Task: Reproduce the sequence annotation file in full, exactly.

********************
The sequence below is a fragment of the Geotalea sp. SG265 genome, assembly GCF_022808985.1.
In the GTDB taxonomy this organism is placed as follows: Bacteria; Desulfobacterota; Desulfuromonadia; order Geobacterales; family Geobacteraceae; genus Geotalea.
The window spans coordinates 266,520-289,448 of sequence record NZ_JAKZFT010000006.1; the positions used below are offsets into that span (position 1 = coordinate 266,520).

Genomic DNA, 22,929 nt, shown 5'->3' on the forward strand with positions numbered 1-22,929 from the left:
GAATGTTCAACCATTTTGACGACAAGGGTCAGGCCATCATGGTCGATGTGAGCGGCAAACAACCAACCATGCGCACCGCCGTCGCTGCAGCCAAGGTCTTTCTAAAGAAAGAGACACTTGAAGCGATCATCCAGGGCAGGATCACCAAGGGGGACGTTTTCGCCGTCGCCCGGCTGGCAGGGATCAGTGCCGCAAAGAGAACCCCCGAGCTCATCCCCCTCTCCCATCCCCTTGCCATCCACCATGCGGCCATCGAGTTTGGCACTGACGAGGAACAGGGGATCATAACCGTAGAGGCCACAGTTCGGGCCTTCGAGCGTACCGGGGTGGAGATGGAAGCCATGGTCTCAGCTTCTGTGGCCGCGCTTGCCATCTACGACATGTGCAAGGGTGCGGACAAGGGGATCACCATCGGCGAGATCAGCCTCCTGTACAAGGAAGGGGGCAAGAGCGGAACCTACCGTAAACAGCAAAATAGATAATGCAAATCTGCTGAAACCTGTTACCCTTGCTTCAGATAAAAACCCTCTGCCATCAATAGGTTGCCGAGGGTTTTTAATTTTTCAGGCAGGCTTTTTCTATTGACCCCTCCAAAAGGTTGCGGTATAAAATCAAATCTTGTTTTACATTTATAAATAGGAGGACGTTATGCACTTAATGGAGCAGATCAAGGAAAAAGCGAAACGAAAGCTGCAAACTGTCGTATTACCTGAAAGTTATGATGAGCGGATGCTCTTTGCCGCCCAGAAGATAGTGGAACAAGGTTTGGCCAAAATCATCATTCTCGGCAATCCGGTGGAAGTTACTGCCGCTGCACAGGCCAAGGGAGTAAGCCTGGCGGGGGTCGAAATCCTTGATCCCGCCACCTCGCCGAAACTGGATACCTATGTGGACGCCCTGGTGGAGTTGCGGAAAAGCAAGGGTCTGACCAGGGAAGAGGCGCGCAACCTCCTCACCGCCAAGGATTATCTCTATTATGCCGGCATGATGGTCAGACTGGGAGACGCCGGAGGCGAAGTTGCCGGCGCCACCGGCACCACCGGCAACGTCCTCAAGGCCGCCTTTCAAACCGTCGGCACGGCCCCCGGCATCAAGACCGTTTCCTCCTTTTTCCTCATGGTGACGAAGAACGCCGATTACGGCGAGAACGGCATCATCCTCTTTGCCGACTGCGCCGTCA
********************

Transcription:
The sequence below is a fragment of the Geotalea sp. SG265 genome, assembly GCF_022808985.1.
In the GTDB taxonomy this organism is placed as follows: Bacteria; Desulfobacterota; Desulfuromonadia; order Geobacterales; family Geobacteraceae; genus Geotalea.
The window spans coordinates 266,520-289,448 of sequence record NZ_JAKZFT010000006.1; the positions used below are offsets into that span (position 1 = coordinate 266,520).

Genomic DNA, 22,929 nt, shown 5'->3' on the forward strand with positions numbered 1-22,929 from the left:
GAATGTTCAACCATTTTGACGACAAGGGTCAGGCCATCATGGTCGATGTGAGCGGCAAACAACCAACCATGCGCACCGCCGTCGCTGCAGCCAAGGTCTTTCTAAAGAAAGAGACACTTGAAGCGATCATCCAGGGCAGGATCACCAAGGGGGACGTTTTCGCCGTCGCCCGGCTGGCAGGGATCAGTGCCGCAAAGAGAACCCCCGAGCTCATCCCCCTCTCCCATCCCCTTGCCATCCACCATGCGGCCATCGAGTTTGGCACTGACGAGGAACAGGGGATCATAACCGTAGAGGCCACAGTTCGGGCCTTCGAGCGTACCGGGGTGGAGATGGAAGCCATGGTCTCAGCTTCTGTGGCCGCGCTTGCCATCTACGACATGTGCAAGGGTGCGGACAAGGGGATCACCATCGGCGAGATCAGCCTCCTGTACAAGGAAGGGGGCAAGAGCGGAACCTACCGTAAACAGCAAAATAGATAATGCAAATCTGCTGAAACCTGTTACCCTTGCTTCAGATAAAAACCCTCTGCCATCAATAGGTTGCCGAGGGTTTTTAATTTTTCAGGCAGGCTTTTTCTATTGACCCCTCCAAAAGGTTGCGGTATAAAATCAAATCTTGTTTTACATTTATAAATAGGAGGACGTTATGCACTTAATGGAGCAGATCAAGGAAAAAGCGAAACGAAAGCTGCAAACTGTCGTATTACCTGAAAGTTATGATGAGCGGATGCTCTTTGCCGCCCAGAAGATAGTGGAACAAGGTTTGGCCAAAATCATCATTCTCGGCAATCCGGTGGAAGTTACTGCCGCTGCACAGGCCAAGGGAGTAAGCCTGGCGGGGGTCGAAATCCTTGATCCCGCCACCTCGCCGAAACTGGATACCTATGTGGACGCCCTGGTGGAGTTGCGGAAAAGCAAGGGTCTGACCAGGGAAGAGGCGCGCAACCTCCTCACCGCCAAGGATTATCTCTATTATGCCGGCATGATGGTCAGACTGGGAGACGCCGGAGGCGAAGTTGCCGGCGCCACCGGCACCACCGGCAACGTCCTCAAGGCCGCCTTTCAAACCGTCGGCACGGCCCCCGGCATCAAGACCGTTTCCTCCTTTTTCCTCATGGTGACGAAGAACGCCGATTACGGCGAGAACGGCATCATCCTCTTTGCCGACTGCGCCGTCA